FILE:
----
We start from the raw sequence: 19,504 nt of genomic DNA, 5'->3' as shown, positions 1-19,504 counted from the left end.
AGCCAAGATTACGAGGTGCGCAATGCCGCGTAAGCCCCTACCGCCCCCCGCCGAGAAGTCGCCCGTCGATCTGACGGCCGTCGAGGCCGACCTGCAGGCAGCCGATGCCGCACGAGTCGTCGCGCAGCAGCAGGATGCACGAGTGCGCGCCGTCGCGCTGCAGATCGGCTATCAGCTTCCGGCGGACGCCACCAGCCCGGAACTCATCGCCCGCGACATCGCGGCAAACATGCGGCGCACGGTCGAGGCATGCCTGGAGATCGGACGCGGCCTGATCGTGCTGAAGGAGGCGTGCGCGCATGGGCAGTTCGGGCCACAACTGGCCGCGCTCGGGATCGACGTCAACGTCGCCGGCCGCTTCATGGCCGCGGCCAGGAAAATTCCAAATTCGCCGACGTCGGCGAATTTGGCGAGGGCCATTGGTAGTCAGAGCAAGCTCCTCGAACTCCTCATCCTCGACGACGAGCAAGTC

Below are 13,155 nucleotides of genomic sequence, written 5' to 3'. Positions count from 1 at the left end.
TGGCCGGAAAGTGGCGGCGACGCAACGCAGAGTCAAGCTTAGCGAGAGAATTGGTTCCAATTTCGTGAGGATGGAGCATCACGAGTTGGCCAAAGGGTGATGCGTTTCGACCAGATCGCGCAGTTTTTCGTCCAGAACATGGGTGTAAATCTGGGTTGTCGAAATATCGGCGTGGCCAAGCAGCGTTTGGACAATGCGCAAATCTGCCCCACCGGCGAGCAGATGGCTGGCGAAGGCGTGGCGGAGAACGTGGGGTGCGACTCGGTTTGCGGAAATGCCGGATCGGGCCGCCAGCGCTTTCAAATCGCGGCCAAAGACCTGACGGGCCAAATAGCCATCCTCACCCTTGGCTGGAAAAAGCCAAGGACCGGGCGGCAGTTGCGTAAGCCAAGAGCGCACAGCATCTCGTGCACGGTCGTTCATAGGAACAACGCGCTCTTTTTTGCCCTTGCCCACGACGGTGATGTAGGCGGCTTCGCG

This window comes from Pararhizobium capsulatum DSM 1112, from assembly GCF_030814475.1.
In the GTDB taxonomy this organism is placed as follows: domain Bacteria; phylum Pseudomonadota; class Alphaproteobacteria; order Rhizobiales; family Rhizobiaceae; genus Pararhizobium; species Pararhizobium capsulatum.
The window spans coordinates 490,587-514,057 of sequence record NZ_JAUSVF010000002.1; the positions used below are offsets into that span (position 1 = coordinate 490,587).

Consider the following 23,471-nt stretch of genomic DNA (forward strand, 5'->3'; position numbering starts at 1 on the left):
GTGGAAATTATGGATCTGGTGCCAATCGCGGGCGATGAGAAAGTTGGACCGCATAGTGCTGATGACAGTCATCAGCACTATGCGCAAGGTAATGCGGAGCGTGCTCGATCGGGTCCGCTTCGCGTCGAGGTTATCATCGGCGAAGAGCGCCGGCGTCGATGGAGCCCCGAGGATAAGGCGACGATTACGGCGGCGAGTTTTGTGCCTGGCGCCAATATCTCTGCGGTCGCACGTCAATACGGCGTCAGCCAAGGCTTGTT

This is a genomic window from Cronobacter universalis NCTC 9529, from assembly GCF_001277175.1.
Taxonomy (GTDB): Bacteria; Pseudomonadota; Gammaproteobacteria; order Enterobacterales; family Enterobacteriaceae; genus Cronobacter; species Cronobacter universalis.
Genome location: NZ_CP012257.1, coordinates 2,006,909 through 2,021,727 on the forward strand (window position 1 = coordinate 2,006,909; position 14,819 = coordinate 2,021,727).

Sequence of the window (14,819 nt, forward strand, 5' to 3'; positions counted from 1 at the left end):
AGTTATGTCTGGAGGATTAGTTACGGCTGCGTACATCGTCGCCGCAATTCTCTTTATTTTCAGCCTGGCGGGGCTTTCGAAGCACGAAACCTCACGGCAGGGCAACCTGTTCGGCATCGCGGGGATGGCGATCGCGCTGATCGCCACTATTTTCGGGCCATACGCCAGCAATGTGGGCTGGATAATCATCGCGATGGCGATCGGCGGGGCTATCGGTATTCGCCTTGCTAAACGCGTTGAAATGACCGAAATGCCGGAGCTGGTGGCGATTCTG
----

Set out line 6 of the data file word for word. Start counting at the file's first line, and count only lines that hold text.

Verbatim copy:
In the GTDB taxonomy this organism is placed as follows: domain Bacteria; phylum Pseudomonadota; class Alphaproteobacteria; order Rhizobiales; family Rhizobiaceae; genus Pararhizobium; species Pararhizobium capsulatum.